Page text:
The main part of the application is now gone, and it will be disabled. The goal now is to find any remaining files that may exist that are related to the application. For most, there will be no more files or folders to remove, but it is always good to check to make sure.

In this part, you will also need to use your own judgment as to what files are or aren’t related to your application. Search results can often produce files and folders with similar names or that contain the same string as your application, so here you want to use caution and verify what you are removing.

For my iTerm application, I performed the following search. You can use the same search command and replace iTerm with the name of your application.

sudo find / -type file 2>/dev/null | grep “/iTerm”

When I ran this command, I got the results shown below.

Notice that in these results, each one has found a file or directory containing iTerm2.This is due to the string iTerm being contained in iTerm2. These particular files and folders that have iTerm2 in them are not part of the application I am removing. In fact, they are a completely different app.

So, in this case, I will not remove any of these. The results do not display anything with just iTerm in them, so it appears there is nothing left to remove for this application. If there were, I could use the rm command as I did in step 5 to remove them.

As you can see, this process takes some investigation and decision-making to ensure that you get all of the related files removed. While it can take a bit of work, it does ensure you remove all items related to the application.

Use Caution with the rm Command

Just a word of caution when using the rm command. It’s one of the most powerful commands in Mac Terminal and allows you to delete many things from your system, but a small typing mistake can easily delete something you don’t want to remove and even your entire hard drive.

Ensure you look at what you are deleting before hitting the return key. Also, remember that rm does not move items into the trash; it deletes them permanently.

Why is Uninstall Necessary?

You might wonder why it is necessary to uninstall applications. It may not be necessary, but it is an excellent idea to uninstall applications you will no longer use. 

If you’re like me, you might have a tendency to try out lots of different applications, but you don’t always find them useful and may never use them again. In this case, they just sit on your disk drive, taking up valuable space.

Some applications can be very large and may take a great deal of space, while others may be very small, using what seems to be an insignificant amount of space. Over time these can add up, and you will find that you no longer have available disk space for new applications and data.

Removing unused applications makes good sense. It helps to preserve your space and keep your system healthy and running smoothly. If you find that in the future, you need the application, you can always go back and download it again and reinstall it.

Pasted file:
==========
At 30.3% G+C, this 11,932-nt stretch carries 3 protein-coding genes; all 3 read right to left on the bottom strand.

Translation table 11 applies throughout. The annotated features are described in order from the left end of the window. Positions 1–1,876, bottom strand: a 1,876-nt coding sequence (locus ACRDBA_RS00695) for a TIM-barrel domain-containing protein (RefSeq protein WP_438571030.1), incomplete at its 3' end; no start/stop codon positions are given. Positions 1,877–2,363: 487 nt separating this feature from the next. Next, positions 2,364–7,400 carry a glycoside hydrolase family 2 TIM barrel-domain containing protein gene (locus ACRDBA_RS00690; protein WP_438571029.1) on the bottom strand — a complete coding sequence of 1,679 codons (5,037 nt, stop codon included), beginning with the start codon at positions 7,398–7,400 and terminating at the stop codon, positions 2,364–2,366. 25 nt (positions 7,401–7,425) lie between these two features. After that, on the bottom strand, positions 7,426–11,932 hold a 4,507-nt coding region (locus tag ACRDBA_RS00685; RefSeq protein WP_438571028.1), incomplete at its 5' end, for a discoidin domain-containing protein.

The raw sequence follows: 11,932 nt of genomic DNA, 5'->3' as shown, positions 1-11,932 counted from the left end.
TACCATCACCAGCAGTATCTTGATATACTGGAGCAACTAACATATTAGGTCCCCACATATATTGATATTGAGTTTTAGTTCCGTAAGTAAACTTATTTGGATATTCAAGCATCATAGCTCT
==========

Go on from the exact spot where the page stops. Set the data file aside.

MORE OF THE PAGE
Below are some common questions you might have about completely uninstalling Mac Terminal applications.

Why use Mac Terminal to Uninstall?

Mac Terminal is a great tool to use to uninstall applications. Using the command line, we can thoroughly search through the disk and find any files or directories with the application name, and we then get to decide what we want to remove and what we want to keep.

Are there desktop tools available to do this?

While I prefer to use Mac Terminal to completely uninstall applications, there are desktop tools out there that can do this pretty well. This might be a good option if you are uncomfortable using Mac Terminal. Tools like CleanMyMac work well for many users.

Will I lose my data?

Yes, you will lose any data related to the application and contained in any of the application directories you delete. You should not lose anything unrelated to the application and not in the application directories.

In any case, it is always a good idea to ensure you have your system backed up before removing an application and ensure that your important data files are copied to a location you will not delete.


You can completely uninstall applications using Mac Terminal and the command line by searching your disk drive for directories and files that have the same name as the application. Once found, you can delete them, removing the application from your system.

You will need to use your discretion as to what you delete, being careful not to delete things with similar names. As with any type of cleanup operation such as this, you should back up your system before starting so that you can restore it if you accidentally delete the wrong item.

I hope the information provided can help you to completely uninstall applications from your Mac. As usual, let me know if you have any questions or comments. I would love to hear from you.